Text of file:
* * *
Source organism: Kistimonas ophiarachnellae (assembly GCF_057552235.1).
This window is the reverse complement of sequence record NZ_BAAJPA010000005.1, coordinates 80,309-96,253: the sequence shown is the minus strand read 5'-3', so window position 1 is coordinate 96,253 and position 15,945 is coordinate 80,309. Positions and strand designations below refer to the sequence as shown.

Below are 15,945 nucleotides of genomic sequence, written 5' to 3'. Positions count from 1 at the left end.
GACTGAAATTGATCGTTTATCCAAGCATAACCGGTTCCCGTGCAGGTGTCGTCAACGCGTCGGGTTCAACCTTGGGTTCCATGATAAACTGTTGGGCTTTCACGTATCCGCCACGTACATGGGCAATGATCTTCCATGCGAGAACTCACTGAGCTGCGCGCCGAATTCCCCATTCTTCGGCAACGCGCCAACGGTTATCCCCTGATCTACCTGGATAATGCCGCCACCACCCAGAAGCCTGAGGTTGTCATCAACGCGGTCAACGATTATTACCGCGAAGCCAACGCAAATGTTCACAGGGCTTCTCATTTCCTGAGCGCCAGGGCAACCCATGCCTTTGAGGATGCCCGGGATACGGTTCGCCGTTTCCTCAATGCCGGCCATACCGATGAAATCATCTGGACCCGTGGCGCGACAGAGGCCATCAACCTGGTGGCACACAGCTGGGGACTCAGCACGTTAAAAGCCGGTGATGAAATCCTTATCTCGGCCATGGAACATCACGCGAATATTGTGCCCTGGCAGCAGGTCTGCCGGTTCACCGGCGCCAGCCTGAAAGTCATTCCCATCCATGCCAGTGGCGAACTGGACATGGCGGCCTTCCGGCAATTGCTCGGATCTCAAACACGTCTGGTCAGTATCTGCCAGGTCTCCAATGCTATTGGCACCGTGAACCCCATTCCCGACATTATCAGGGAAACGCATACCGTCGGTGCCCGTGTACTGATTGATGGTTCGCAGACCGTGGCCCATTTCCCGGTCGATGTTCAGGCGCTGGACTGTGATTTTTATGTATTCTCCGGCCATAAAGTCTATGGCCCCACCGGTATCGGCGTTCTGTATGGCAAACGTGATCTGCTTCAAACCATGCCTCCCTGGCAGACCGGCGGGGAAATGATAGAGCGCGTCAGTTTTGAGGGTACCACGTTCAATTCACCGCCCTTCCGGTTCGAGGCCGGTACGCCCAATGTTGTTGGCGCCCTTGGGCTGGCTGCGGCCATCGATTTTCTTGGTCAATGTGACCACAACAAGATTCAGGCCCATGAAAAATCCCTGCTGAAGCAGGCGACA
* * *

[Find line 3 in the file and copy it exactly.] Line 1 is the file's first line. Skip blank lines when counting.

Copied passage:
Below are 15,945 nucleotides of genomic sequence, written 5' to 3'. Positions count from 1 at the left end.